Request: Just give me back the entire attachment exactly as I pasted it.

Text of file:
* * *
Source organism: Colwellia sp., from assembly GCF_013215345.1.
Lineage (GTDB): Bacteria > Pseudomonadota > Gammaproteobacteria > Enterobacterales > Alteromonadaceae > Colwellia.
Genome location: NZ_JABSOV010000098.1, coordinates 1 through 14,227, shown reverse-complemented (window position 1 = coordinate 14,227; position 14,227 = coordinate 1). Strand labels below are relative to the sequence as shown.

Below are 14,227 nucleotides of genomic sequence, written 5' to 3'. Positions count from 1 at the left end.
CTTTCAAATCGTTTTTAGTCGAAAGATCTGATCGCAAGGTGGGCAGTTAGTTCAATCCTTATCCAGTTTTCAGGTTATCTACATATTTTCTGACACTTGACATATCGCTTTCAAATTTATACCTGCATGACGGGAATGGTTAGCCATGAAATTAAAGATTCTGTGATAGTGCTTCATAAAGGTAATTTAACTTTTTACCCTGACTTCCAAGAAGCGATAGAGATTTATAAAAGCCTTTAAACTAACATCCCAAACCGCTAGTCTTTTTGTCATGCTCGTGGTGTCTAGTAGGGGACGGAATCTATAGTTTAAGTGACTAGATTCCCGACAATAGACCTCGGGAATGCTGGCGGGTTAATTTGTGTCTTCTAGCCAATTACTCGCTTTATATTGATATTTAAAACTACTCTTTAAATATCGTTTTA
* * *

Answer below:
Source organism: Colwellia sp., from assembly GCF_013215345.1.
Lineage (GTDB): Bacteria > Pseudomonadota > Gammaproteobacteria > Enterobacterales > Alteromonadaceae > Colwellia.
Genome location: NZ_JABSOV010000098.1, coordinates 1 through 14,227, shown reverse-complemented (window position 1 = coordinate 14,227; position 14,227 = coordinate 1). Strand labels below are relative to the sequence as shown.

Below are 14,227 nucleotides of genomic sequence, written 5' to 3'. Positions count from 1 at the left end.
CTTTCAAATCGTTTTTAGTCGAAAGATCTGATCGCAAGGTGGGCAGTTAGTTCAATCCTTATCCAGTTTTCAGGTTATCTACATATTTTCTGACACTTGACATATCGCTTTCAAATTTATACCTGCATGACGGGAATGGTTAGCCATGAAATTAAAGATTCTGTGATAGTGCTTCATAAAGGTAATTTAACTTTTTACCCTGACTTCCAAGAAGCGATAGAGATTTATAAAAGCCTTTAAACTAACATCCCAAACCGCTAGTCTTTTTGTCATGCTCGTGGTGTCTAGTAGGGGACGGAATCTATAGTTTAAGTGACTAGATTCCCGACAATAGACCTCGGGAATGCTGGCGGGTTAATTTGTGTCTTCTAGCCAATTACTCGCTTTATATTGATATTTAAAACTACTCTTTAAATATCGTTTTA